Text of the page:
Saturday, February 16, 2013

What is Atkins 72?

Atkins 72 is the Original Atkins Diet
Dr. Atkins Diet Revolution
was Published in 1972
Lately, I’ve had a few readers ask me:

"What is Atkins 72?”

Since I use that term frequently on this blog, I thought maybe there might be more of you that have the same question.

When someone says, "The Atkins Diet," what do you think of?

Most people would think of the book:

Dr. Atkins’ New Diet Revolution

Maybe, you do too.

But that book was published in 2002, only a couple of years before Dr. Atkins died.

Dr. Atkins' New Diet Revolution was, and continues to be, the most popular book among low-carb dieters, even today. It is often held up as the low-carb bible to newbies.

In fact, it continues to be recommended by members of the low-carb community more than any other version of the Atkins Diet, including the more recent versions like Atkins 20 and 40 created by the ANA (Atkins Nutritionals, Inc.), the company who purchased the Atkins name after Dr. Atkins died.

Regardless of what the ANA claims, Atkins 20 (their version of Dr. Atkins New Diet Revolution) is not the original Atkins Diet. That spot in history belongs to Atkins 72.

The original Atkins Diet was published in 1972, and it is very different from the diet that the ANA uses today.

Why is There More than One Version of the Atkins Diet?



Unlike other weight-loss programs, each time Dr. Atkins published a new diet book, the Atkins Diet was modified from prior editions.

Sometimes, the modifications came about due to the way Dr. Atkins' patients or readers responded to the diet, such as the addition of vegetables on Induction or switching to counting net carbs instead of total carbohydrates.

At other times, the modifications were due to nutritional advances, such as the introduction of sugar alcohols or the availability of low-carb products.

The Carbohydrate Ladder was one of the newer additions that surfaced in 2002. At that point in time, Dr. Atkins believed that there was some merit to the glycemic index of foods. Before that, you were free to create your own personalized low-carb diet with anything you wanted, provided you stayed below your daily carbohydrate tolerance level.

These modifications and changes from edition to edition have been confusing for many dieters, especially newbies. While the basic principle of carbohydrate restriction has stayed fairly consistent over the years, not everything has.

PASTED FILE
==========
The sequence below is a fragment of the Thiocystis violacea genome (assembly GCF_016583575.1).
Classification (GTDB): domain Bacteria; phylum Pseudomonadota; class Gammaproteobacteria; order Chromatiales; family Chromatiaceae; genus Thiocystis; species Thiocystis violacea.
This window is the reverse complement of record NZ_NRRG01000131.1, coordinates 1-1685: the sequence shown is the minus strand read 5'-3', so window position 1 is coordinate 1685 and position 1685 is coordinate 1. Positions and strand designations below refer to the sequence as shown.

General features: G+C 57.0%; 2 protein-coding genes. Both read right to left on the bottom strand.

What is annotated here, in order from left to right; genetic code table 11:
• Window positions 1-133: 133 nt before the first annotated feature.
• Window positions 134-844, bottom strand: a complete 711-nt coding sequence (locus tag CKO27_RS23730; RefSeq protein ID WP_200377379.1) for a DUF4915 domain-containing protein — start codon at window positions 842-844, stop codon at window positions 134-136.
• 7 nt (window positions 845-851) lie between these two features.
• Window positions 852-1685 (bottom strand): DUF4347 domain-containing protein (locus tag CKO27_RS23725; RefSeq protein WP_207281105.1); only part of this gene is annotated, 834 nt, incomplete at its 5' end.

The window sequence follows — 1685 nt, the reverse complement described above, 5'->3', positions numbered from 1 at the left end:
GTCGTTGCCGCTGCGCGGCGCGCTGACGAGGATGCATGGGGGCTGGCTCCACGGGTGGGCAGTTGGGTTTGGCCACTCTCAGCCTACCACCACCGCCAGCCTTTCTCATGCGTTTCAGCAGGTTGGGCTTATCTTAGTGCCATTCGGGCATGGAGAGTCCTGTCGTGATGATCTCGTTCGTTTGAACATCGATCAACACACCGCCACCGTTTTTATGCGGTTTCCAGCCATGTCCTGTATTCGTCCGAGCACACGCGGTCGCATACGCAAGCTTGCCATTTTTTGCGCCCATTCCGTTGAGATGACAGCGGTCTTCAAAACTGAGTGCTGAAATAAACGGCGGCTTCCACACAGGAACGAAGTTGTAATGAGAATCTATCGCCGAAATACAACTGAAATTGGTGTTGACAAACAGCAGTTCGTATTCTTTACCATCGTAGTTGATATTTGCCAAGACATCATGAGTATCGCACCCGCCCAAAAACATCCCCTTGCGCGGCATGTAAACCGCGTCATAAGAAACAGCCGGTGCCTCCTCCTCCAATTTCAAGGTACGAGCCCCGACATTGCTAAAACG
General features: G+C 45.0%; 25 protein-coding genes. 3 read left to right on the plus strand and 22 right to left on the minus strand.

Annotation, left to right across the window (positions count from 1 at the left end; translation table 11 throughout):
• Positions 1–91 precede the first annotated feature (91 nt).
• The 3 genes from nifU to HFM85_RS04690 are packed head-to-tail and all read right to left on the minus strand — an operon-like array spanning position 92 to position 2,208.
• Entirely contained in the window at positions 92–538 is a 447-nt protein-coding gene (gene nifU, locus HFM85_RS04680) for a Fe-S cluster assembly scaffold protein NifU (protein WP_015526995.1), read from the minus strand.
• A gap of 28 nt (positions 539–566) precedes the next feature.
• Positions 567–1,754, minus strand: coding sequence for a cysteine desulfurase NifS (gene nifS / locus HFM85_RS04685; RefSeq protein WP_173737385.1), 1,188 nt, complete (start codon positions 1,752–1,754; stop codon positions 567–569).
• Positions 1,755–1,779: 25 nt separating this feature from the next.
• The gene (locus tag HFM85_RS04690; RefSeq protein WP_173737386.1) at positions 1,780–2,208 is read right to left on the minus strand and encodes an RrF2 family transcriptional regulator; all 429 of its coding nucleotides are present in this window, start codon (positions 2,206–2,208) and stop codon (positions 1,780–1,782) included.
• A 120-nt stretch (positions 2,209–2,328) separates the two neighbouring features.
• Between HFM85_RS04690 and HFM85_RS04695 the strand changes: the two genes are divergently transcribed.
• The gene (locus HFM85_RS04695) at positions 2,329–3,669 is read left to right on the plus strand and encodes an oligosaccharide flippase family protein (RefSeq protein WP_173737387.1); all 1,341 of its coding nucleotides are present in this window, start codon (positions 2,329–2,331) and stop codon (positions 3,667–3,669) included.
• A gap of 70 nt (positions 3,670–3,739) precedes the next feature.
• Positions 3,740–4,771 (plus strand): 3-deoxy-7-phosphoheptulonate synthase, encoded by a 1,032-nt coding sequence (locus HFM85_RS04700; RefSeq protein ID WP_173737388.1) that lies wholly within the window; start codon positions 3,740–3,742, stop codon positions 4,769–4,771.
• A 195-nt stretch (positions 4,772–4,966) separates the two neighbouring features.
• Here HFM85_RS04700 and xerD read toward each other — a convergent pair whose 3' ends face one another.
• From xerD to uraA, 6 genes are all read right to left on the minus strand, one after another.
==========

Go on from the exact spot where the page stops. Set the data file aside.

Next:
• The Rules of Induction
  • food quantities allowed on Induction
  • the types of food you can eat
  • how you add carbohydrates back into your diet
  • the way you count carbohydrates
are all different in each book, so how you implement the Atkins Diet depends on which edition of Atkins you are following.

There really isn't a right or wrong version.


All of these different diets work, but you can get really confused and not achieve the results you're looking for if you try to combine the various editions of the diet.

These different restrictions have made it difficult to help someone who doesn't understand how to do the Atkins Diet correctly. It can also be problematic when giving advice when someone is stumbling or has stalled. 
  • Atkins 72 is the version published in 1972
  • Atkins 92 is the 1992 version
  • Atkins 2002 was published in 2002
To make it easier, the low-carb community began using the year the edition was published attached to Dr. Atkins’ name to distinguish one plan from another. This made helping others more practical and simple.

So What is Atkins 72?


Atkins 72 is the very first, original Atkins Diet.

The name of that book was, “Dr. Atkins’ Diet Revolution.”

Later on, Dr. Atkins re-titled it to “Dr. Atkins’ Diet Revolution: The famous Vogue superdiet explained in full.”

It was based on a scientific diet he ran into while reading the scientific literature about carbohydrate restriction in the early 1960s.

Dr. Walter Bloom designed a diet to test the metabolic changes that occurred on a no carb diet. The diet wasn't designed to treat obesity. It was simply a 3-day observation diet that consisted of bacon and eggs, meat, and salad.

Intrigued by Bloom’s discoveries that a no-carb diet eliminated hunger, Dr. Atkins decided to test the diet on himself.

It worked so well that he began playing around with assorted no carb and low-carb foods, and found that as long as he started from a zero-carb diet, he could add 10 to 15 carbohydrates per day and still get into dietary ketosis easily.

To Bloom’s original diet, Dr. Atkins added cheeses, cold cuts, cottage cheese, and a ricotta cheese cheesecake he made with sugar substitute, and flavored in a variety of ways.